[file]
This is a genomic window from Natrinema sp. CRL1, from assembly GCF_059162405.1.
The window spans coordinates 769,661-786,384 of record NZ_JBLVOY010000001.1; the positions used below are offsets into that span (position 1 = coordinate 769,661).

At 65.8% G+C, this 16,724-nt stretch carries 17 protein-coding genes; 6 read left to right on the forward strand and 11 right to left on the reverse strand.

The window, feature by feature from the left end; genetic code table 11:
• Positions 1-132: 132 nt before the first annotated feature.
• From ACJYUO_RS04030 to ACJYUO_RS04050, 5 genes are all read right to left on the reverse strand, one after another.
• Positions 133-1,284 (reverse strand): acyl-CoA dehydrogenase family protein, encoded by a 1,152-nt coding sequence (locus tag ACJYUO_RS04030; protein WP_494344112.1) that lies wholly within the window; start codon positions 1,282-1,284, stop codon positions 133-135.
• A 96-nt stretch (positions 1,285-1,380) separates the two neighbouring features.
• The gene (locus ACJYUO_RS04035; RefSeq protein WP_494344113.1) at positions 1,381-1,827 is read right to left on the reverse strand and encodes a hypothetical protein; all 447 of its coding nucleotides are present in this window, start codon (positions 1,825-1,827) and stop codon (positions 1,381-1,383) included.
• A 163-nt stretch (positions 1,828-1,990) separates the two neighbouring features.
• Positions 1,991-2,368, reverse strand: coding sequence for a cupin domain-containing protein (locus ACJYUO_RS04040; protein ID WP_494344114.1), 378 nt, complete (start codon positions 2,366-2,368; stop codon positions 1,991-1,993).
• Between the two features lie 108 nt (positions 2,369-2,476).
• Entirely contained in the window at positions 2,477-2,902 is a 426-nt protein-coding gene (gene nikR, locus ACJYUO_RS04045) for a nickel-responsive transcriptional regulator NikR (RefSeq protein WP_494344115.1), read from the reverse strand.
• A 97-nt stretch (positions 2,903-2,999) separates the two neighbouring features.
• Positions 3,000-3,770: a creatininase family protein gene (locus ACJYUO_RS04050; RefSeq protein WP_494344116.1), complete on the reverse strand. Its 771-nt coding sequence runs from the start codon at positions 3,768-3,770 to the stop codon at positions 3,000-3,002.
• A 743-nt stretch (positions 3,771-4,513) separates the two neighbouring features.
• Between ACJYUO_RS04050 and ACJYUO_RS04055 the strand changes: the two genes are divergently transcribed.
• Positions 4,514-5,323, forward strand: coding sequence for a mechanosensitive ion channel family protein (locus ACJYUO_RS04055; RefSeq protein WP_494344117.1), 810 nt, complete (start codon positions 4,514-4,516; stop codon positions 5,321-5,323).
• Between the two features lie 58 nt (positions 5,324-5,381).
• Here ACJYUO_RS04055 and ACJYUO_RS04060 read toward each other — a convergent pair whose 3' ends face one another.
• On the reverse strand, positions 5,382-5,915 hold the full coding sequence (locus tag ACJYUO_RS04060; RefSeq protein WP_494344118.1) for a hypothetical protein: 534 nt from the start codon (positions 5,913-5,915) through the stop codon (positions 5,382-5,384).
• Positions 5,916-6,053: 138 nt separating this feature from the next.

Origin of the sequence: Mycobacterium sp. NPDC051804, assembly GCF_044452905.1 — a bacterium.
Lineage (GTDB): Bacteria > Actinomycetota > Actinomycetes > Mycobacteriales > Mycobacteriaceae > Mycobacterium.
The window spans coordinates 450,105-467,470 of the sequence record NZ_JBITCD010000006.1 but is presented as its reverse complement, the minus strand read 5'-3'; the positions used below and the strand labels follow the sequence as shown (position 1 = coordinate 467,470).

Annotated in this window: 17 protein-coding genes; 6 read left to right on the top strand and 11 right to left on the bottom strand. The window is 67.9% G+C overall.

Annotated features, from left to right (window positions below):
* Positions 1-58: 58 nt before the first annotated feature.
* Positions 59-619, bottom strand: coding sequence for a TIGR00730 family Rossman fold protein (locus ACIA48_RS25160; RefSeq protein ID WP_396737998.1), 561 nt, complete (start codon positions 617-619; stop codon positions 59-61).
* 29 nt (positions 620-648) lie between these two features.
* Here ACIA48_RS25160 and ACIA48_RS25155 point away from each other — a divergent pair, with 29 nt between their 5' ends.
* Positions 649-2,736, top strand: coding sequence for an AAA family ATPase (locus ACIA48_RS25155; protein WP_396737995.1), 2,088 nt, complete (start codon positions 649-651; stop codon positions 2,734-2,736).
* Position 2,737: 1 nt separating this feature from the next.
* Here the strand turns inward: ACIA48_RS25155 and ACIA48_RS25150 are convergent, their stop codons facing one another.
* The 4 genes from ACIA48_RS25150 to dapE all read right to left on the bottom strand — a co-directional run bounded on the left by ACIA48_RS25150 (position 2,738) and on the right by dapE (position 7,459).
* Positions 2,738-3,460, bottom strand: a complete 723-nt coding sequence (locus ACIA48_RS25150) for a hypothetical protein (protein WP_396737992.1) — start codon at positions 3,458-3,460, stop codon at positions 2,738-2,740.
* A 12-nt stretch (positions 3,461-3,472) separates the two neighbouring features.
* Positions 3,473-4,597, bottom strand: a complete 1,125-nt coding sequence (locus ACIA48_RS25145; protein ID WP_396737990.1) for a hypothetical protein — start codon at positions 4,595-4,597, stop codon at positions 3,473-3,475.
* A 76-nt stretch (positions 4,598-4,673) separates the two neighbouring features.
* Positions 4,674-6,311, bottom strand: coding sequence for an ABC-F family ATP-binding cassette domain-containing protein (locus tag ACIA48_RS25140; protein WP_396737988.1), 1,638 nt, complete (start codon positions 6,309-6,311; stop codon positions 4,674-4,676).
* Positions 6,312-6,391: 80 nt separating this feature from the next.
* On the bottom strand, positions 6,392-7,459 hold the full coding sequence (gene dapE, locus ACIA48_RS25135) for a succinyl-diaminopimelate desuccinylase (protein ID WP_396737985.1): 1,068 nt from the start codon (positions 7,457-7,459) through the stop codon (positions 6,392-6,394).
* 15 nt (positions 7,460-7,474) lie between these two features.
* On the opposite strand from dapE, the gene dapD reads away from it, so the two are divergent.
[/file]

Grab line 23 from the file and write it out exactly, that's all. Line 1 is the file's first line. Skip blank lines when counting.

Origin of the sequence: Mycobacterium sp. NPDC051804, assembly GCF_044452905.1 — a bacterium.